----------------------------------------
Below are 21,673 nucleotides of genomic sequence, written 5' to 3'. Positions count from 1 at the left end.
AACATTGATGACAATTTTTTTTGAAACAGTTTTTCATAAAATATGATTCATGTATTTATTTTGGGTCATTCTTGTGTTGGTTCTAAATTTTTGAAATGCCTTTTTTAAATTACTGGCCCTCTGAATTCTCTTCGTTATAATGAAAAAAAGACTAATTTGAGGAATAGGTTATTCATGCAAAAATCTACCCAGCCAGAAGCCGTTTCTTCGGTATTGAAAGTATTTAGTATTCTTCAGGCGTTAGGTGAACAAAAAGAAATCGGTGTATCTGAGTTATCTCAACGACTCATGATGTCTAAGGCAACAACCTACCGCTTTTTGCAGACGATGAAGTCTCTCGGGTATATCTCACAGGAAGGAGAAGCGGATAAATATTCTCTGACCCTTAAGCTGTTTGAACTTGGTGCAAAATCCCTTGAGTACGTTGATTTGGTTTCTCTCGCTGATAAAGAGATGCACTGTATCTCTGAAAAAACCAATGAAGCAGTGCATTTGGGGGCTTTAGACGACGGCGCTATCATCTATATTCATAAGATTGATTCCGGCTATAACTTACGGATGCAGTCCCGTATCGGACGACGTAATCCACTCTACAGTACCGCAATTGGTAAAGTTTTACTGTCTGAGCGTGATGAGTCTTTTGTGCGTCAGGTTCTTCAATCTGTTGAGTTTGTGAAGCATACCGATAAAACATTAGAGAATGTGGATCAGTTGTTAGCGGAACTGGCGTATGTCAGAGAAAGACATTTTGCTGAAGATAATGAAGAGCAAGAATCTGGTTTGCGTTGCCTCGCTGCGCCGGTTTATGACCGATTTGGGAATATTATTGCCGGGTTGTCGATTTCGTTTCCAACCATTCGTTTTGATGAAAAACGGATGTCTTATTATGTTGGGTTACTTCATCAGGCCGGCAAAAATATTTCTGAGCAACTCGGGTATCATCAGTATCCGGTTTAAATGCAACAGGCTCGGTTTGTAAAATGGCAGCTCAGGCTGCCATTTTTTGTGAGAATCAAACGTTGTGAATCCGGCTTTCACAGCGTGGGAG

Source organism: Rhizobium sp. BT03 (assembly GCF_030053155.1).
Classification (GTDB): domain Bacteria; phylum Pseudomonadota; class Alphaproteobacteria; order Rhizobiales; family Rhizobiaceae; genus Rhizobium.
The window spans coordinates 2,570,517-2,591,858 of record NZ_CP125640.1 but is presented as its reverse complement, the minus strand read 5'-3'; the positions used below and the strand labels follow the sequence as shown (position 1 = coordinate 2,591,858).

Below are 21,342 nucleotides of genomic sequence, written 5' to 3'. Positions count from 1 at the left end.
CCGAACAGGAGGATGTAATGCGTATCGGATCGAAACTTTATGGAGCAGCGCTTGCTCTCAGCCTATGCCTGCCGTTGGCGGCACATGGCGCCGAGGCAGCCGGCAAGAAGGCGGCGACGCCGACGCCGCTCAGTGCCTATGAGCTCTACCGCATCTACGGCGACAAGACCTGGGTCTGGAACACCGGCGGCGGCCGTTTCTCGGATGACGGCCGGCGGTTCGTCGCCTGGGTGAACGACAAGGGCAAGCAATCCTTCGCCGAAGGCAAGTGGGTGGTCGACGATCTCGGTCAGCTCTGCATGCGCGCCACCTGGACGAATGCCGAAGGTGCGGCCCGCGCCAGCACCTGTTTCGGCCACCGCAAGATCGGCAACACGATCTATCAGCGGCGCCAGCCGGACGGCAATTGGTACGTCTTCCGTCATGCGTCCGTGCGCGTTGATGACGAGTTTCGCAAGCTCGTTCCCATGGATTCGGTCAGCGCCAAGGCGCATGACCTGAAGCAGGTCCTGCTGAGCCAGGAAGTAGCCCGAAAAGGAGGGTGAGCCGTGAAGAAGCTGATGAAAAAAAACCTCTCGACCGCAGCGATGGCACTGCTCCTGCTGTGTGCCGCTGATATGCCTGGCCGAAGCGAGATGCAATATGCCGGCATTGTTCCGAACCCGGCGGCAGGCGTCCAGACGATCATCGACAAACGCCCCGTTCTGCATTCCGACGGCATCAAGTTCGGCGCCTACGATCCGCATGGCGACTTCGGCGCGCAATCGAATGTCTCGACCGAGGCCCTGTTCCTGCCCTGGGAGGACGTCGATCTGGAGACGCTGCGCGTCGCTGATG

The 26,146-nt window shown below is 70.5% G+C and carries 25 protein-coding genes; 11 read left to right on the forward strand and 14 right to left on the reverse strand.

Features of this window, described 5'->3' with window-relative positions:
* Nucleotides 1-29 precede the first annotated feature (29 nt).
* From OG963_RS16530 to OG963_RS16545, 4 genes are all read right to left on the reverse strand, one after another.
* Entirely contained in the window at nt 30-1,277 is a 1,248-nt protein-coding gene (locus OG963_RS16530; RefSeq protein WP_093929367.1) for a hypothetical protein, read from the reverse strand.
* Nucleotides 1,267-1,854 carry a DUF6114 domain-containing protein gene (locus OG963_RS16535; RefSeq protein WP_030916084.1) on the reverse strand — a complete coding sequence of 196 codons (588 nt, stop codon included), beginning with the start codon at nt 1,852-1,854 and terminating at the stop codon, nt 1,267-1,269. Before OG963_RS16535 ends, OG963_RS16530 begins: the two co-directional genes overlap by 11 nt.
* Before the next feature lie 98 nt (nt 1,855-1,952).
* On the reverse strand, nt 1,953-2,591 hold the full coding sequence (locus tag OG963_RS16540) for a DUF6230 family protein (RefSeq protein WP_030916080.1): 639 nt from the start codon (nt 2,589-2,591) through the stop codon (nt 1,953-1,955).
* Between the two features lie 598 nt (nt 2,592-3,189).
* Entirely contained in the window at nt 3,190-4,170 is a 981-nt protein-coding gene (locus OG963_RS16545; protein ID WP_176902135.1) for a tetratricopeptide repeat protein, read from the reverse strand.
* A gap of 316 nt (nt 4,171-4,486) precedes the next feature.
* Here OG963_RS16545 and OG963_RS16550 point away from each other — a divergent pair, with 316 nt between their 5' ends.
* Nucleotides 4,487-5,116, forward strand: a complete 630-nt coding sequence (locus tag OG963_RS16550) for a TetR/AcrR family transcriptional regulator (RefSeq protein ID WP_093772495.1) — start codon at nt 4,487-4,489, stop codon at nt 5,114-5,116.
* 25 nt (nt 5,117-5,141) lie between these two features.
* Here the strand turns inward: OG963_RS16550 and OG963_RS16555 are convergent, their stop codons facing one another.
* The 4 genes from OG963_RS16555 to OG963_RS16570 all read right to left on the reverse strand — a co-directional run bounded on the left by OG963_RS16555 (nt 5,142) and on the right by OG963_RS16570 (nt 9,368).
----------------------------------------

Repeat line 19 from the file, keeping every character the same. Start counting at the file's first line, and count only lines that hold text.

* Here OG963_RS16545 and OG963_RS16550 point away from each other — a divergent pair, with 316 nt between their 5' ends.